Big Data Helps Estimate Fuel Efficiency


By MarEx 2016-05-14 22:26:49

Japan’s Fujitsu Laboratories has developed technology that analyses ship-related big data to estimate fuel efficiency, speed and other performance in actual sea conditions, with less than five percent error. 

The technology utilizes a massive volume of measurement data gathered while the ship is underway, including sensor data of meteorological and hydrographic conditions such as wind, waves, and ocean currents, ship engine log data, and data about the speed and position of the ship. 

By applying the results to Tokyo University of Marine Science and Technology's weather routing simulator and measured data from ships for evaluation, Fujitsu Laboratories demonstrated it could improve fuel efficiency by about five percent from previous results for ships that navigate the shortest shipping routes.

As existing ship performance estimation technologies rely on experiments with model ships in tanks, or on physics model simulations, they could not take into account the complicated interactions of the wind, waves and ocean currents the ship experienced. This led to large margins of error in predictions, says Fujitsu.

With physics models, because physical phenomena, such as the strength of the wind, for example, have to be expressed uniformly in a simplified model, it was impossible to raise the level of estimate accuracy. With this technology, the high-dimensional data, which incorporates a variety of measurement data, is automatically grouped by similar meteorological and hydrographic conditions, and then machine learning and estimation are carried out on each group individually. 

Overly prioritizing actual measured data for machine learning can create a problem where the estimation accuracy goes down for conditions which have not been experienced and there is no measurement data. This problem was solved by automatically adjusting the group boundaries so that no group has data that matches measurement data too closely. This enabled a uniform reduction in prediction error.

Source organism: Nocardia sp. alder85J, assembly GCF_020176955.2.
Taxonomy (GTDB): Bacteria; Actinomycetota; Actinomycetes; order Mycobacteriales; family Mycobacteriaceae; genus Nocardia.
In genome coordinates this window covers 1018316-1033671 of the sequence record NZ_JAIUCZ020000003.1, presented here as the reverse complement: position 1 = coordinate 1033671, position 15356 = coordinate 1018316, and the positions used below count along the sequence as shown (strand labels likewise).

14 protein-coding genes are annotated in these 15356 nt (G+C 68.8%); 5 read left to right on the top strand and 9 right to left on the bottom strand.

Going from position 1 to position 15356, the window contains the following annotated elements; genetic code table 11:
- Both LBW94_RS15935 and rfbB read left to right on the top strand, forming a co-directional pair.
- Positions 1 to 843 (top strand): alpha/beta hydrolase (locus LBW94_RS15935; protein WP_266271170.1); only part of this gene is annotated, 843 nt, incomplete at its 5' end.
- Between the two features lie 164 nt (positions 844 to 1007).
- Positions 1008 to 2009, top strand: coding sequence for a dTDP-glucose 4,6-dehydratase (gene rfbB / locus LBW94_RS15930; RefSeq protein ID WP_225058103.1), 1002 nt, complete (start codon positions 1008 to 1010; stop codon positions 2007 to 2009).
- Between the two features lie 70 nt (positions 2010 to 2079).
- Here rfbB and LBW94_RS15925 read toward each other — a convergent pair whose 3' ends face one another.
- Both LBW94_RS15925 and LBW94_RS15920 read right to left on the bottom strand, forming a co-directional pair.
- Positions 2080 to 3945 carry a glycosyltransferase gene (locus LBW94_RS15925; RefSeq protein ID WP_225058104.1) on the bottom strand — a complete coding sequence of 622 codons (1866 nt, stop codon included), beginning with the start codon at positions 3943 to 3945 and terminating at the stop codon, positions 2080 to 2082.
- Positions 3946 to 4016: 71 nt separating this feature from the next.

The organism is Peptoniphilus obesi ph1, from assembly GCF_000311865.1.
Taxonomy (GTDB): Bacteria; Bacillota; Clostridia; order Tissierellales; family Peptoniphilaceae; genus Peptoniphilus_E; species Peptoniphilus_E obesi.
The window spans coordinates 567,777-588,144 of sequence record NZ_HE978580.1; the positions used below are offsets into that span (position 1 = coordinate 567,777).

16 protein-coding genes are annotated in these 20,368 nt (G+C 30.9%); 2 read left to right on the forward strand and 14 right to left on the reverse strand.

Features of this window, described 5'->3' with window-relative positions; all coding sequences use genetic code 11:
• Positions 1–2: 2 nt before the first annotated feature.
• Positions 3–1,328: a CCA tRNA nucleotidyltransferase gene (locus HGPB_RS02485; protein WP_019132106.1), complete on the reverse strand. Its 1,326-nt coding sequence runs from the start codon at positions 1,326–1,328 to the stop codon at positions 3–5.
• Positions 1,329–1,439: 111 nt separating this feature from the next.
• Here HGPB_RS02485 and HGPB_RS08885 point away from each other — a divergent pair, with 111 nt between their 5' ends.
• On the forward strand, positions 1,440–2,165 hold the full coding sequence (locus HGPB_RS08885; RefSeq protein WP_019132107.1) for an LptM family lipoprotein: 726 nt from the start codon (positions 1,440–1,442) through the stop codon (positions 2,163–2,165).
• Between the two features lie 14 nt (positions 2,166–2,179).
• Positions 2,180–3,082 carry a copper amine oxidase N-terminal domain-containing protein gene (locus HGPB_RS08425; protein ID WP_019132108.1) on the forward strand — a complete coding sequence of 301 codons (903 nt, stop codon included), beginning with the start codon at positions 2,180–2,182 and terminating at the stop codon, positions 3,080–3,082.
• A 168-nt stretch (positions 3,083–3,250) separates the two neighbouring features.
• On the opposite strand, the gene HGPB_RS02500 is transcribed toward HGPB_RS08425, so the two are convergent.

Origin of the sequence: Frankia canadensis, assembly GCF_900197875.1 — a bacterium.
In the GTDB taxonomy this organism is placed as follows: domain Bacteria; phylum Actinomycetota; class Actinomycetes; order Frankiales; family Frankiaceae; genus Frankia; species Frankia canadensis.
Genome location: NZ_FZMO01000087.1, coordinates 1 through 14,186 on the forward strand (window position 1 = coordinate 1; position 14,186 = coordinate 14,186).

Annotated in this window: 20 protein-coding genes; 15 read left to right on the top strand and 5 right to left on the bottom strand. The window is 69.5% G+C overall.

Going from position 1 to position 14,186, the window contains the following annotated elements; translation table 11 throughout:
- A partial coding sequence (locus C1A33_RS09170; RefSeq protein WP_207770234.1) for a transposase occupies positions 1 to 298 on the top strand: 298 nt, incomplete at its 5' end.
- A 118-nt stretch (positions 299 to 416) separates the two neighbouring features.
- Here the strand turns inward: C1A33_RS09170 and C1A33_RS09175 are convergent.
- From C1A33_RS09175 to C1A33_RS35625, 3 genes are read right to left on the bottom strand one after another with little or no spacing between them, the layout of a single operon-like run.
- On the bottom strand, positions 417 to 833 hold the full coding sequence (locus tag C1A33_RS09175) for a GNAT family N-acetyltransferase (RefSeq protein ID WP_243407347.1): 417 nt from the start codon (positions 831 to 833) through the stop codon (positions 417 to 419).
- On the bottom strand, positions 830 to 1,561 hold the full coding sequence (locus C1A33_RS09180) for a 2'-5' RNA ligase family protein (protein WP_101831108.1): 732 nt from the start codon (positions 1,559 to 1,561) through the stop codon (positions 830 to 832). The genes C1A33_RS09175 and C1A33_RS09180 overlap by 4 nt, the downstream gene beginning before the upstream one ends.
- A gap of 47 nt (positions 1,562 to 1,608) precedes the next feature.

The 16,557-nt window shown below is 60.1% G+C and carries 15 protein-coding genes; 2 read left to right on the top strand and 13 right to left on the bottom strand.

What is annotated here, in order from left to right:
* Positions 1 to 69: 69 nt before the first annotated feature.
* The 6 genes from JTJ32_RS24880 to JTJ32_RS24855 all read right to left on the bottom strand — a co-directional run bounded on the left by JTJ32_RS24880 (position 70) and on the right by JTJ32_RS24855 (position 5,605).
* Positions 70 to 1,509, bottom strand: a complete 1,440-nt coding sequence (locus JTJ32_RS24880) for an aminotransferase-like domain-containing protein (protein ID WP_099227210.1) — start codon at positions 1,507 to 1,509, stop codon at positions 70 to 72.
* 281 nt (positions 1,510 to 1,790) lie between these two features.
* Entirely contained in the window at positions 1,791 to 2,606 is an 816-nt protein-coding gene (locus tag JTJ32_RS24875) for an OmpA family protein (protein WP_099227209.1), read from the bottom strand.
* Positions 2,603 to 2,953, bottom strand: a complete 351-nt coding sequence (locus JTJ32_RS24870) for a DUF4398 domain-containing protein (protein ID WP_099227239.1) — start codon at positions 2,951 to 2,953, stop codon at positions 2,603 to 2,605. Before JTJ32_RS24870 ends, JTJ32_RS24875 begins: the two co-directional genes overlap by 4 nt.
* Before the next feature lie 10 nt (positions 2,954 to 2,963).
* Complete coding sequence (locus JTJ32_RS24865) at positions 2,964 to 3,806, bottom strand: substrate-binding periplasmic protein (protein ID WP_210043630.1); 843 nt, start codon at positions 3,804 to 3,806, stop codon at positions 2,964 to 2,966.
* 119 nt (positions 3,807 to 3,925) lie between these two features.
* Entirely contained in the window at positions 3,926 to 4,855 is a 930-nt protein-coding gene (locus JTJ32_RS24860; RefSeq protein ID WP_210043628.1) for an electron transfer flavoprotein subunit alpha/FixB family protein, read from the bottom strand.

The researchers verified that, for a Pacific Ocean shipping route from Tokyo to Los Angeles, by taking an optimal route based on the ship's performance, as determined by the technology, as opposed to the most direct route, fuel consumption could be cut by about five percent, greatly reducing both fuel costs and CO2 emissions. 

Fujitsu states that feeding back data from voyages by previously developed ships into the ship design process, this technology can enable the design of safe ships with high fuel efficiency. In addition, changes in ship performance before and after maintenance and also before and after applying various fuel-efficient technologies can be quantitatively evaluated.
Future Plans

Fujitsu Laboratories will continue to improve prediction accuracy through joint research with Tokyo University of Marine Science and Technology. 

The products and services herein described in this press release are not endorsed by The Maritime Executive.